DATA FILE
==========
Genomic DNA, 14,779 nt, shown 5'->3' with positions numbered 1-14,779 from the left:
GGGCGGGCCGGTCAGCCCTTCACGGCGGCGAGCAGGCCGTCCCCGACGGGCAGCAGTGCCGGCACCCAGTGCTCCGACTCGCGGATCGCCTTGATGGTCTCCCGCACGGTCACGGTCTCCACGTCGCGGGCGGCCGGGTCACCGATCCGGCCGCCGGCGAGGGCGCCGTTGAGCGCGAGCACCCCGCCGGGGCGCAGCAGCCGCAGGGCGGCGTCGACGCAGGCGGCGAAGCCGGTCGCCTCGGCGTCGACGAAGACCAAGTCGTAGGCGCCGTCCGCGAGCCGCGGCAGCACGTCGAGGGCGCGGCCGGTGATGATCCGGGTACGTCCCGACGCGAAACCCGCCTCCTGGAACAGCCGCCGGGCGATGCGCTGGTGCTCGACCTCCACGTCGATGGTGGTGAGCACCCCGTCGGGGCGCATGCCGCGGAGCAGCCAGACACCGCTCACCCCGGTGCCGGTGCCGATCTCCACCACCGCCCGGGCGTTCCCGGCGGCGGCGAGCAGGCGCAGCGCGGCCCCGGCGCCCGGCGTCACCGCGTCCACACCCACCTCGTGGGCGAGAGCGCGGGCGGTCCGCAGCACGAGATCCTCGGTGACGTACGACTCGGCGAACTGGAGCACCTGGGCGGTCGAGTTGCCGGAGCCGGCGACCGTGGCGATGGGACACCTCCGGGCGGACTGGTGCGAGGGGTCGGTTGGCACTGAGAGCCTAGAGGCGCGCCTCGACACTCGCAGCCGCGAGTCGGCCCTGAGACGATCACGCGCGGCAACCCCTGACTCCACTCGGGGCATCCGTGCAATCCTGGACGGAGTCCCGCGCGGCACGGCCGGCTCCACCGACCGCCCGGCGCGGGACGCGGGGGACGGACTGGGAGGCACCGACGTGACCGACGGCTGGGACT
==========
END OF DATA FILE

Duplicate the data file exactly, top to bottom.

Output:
Genomic DNA, 14,779 nt, shown 5'->3' with positions numbered 1-14,779 from the left:
GGGCGGGCCGGTCAGCCCTTCACGGCGGCGAGCAGGCCGTCCCCGACGGGCAGCAGTGCCGGCACCCAGTGCTCCGACTCGCGGATCGCCTTGATGGTCTCCCGCACGGTCACGGTCTCCACGTCGCGGGCGGCCGGGTCACCGATCCGGCCGCCGGCGAGGGCGCCGTTGAGCGCGAGCACCCCGCCGGGGCGCAGCAGCCGCAGGGCGGCGTCGACGCAGGCGGCGAAGCCGGTCGCCTCGGCGTCGACGAAGACCAAGTCGTAGGCGCCGTCCGCGAGCCGCGGCAGCACGTCGAGGGCGCGGCCGGTGATGATCCGGGTACGTCCCGACGCGAAACCCGCCTCCTGGAACAGCCGCCGGGCGATGCGCTGGTGCTCGACCTCCACGTCGATGGTGGTGAGCACCCCGTCGGGGCGCATGCCGCGGAGCAGCCAGACACCGCTCACCCCGGTGCCGGTGCCGATCTCCACCACCGCCCGGGCGTTCCCGGCGGCGGCGAGCAGGCGCAGCGCGGCCCCGGCGCCCGGCGTCACCGCGTCCACACCCACCTCGTGGGCGAGAGCGCGGGCGGTCCGCAGCACGAGATCCTCGGTGACGTACGACTCGGCGAACTGGAGCACCTGGGCGGTCGAGTTGCCGGAGCCGGCGACCGTGGCGATGGGACACCTCCGGGCGGACTGGTGCGAGGGGTCGGTTGGCACTGAGAGCCTAGAGGCGCGCCTCGACACTCGCAGCCGCGAGTCGGCCCTGAGACGATCACGCGCGGCAACCCCTGACTCCACTCGGGGCATCCGTGCAATCCTGGACGGAGTCCCGCGCGGCACGGCCGGCTCCACCGACCGCCCGGCGCGGGACGCGGGGGACGGACTGGGAGGCACCGACGTGACCGACGGCTGGGACT